On the other hand, someone else must have been touched by the 'stick of good fortune' because Val Kilmer, that well known movie misfit and Hollywood's favourite dunderhead, avoided appearing in this sequel by the skin of his teeth, opting to star in the equally maligned movie 'The Saint'. I know someone who worked on set of 'The Saint' who told me of a scene where Val (Simon Badtempler) had to go on his knees and scamper through water in a suit. First Val objected to the waters temperature, they got another suit. Then he wanted something underneath the suit to keep him warm, they got another suit. He then wanted the tank padded ... yet another suit, after which he demanded knee protectors ... you get the idea. The makers should have kept the suit and thrown Val away, or hung him out to dry!. Which is probably the same as what would've happened if he had appeared in Batman & Robin.

Prior to release of Batman & Robin, studio executives were so impressed by Schumachers film (what were they drinking?) that they told him that he would be back in the directors chair for the next instalment. Schumacher was delighted (grateful more like) and wanted the next Batman film to be much darker, more along the lines of the Christopher Nolan trilogy. So plans were supposedly in the development stages for a follow up. There were two possible options looked at, the first of which was 'Batman - Year One'.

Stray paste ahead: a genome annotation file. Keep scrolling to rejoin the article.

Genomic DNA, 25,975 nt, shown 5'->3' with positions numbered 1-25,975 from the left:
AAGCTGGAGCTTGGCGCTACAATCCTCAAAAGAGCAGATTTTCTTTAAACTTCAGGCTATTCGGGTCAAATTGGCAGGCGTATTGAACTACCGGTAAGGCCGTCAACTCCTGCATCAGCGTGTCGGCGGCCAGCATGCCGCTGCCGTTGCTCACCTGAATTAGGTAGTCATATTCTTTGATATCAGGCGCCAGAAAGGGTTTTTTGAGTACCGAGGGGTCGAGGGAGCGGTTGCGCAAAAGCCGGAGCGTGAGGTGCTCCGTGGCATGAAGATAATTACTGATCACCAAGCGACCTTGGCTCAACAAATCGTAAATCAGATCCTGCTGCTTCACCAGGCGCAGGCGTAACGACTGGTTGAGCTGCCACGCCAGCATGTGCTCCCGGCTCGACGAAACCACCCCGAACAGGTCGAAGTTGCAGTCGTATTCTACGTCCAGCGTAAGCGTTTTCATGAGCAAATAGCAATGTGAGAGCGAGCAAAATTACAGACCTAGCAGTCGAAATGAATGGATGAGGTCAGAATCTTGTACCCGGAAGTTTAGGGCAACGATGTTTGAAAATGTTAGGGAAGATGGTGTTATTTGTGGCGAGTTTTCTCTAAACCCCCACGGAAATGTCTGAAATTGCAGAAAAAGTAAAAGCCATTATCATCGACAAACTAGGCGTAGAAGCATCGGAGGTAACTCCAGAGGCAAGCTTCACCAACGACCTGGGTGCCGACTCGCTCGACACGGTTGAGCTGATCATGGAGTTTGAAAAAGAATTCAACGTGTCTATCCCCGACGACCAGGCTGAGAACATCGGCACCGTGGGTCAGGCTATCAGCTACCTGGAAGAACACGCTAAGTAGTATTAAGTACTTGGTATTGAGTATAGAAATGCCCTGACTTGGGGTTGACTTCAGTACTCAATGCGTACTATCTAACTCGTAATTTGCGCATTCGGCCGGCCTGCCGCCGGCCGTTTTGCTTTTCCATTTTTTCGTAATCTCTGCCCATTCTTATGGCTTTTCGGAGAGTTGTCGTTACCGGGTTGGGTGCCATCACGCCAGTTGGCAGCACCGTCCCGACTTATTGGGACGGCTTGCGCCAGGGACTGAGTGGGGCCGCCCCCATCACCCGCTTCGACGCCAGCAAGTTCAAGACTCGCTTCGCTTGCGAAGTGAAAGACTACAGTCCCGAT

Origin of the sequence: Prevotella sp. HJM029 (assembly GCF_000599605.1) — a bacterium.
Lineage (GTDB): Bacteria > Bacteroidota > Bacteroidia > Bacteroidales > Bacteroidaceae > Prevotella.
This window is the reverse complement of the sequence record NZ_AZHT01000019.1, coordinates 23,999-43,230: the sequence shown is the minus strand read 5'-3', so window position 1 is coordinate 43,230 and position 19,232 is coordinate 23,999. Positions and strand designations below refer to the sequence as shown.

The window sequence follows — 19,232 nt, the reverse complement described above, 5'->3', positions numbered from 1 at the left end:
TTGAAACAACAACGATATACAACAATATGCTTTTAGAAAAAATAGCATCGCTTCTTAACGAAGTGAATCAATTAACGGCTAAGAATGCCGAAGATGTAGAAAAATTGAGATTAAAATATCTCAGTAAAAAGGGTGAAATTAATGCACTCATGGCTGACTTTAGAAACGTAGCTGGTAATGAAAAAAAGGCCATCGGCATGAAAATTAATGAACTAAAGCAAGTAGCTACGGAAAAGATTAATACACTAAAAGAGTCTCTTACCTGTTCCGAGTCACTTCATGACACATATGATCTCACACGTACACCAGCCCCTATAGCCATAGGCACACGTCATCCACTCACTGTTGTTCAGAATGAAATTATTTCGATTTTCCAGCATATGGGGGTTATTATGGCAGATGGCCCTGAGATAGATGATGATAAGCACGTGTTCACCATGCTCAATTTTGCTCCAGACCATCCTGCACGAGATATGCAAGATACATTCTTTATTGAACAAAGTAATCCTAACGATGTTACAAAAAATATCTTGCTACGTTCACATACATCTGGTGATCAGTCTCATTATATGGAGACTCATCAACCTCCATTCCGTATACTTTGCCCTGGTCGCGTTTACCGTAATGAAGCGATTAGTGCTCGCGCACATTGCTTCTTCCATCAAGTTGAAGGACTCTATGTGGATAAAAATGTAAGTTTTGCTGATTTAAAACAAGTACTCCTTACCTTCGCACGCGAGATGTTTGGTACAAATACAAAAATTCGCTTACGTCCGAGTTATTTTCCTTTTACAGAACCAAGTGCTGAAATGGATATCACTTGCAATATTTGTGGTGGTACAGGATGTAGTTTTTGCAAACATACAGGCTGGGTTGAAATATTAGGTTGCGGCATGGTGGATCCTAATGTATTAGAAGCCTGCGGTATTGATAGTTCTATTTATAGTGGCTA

'Batman - Year One' would've been based on the 1987 American comic book story arc published by DC Comics which focuses on Batman's emergence as a crime-fighter. It was written by Frank Miller, illustrated by David Mazzucchelli and appeared in issues #404 to #407. It had gained critical acclaim and is featured high on the list of many rankings. IGN Comics ranked it number 2 of the top 25 greatest Batman graphic novels ever, just behind "The Dark Knight Returns", which unsurprisingly was also by Miller.

Film Director Darren Aronofsky was also linked with this project, but probably viewed Batman films as something of a poison chalice and smartly gave it a wide birth, churning out a series of quality movies such as The Wrestler and Black Swan. On reflection, Batman - Year One sounds great. The kind of film we'd all like to see, but if Schumacher had been involved who knows what we may have ended up with.